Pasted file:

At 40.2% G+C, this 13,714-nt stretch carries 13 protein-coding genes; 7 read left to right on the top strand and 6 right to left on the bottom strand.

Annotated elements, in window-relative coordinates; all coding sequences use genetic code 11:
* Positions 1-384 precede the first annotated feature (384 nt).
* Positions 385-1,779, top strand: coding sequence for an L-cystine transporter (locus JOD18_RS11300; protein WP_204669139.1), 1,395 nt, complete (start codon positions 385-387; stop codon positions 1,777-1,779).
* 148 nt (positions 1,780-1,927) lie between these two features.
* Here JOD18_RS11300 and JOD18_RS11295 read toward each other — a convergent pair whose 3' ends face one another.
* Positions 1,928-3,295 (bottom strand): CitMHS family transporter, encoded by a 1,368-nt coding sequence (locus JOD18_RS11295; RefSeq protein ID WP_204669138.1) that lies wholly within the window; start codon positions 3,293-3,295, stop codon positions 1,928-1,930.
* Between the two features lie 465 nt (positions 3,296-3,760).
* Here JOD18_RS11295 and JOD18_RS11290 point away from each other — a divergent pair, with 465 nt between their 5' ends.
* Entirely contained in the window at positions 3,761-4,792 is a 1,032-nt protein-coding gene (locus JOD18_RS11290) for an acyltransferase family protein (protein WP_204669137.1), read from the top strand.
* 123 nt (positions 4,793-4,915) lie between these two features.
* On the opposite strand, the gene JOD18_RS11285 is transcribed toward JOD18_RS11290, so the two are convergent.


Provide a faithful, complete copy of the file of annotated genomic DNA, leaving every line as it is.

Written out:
At 40.2% G+C, this 13,714-nt stretch carries 13 protein-coding genes; 7 read left to right on the top strand and 6 right to left on the bottom strand.

Annotated elements, in window-relative coordinates; all coding sequences use genetic code 11:
* Positions 1-384 precede the first annotated feature (384 nt).
* Positions 385-1,779, top strand: coding sequence for an L-cystine transporter (locus JOD18_RS11300; protein WP_204669139.1), 1,395 nt, complete (start codon positions 385-387; stop codon positions 1,777-1,779).
* 148 nt (positions 1,780-1,927) lie between these two features.
* Here JOD18_RS11300 and JOD18_RS11295 read toward each other — a convergent pair whose 3' ends face one another.
* Positions 1,928-3,295 (bottom strand): CitMHS family transporter, encoded by a 1,368-nt coding sequence (locus JOD18_RS11295; RefSeq protein ID WP_204669138.1) that lies wholly within the window; start codon positions 3,293-3,295, stop codon positions 1,928-1,930.
* Between the two features lie 465 nt (positions 3,296-3,760).
* Here JOD18_RS11295 and JOD18_RS11290 point away from each other — a divergent pair, with 465 nt between their 5' ends.
* Entirely contained in the window at positions 3,761-4,792 is a 1,032-nt protein-coding gene (locus JOD18_RS11290) for an acyltransferase family protein (protein WP_204669137.1), read from the top strand.
* 123 nt (positions 4,793-4,915) lie between these two features.
* On the opposite strand, the gene JOD18_RS11285 is transcribed toward JOD18_RS11290, so the two are convergent.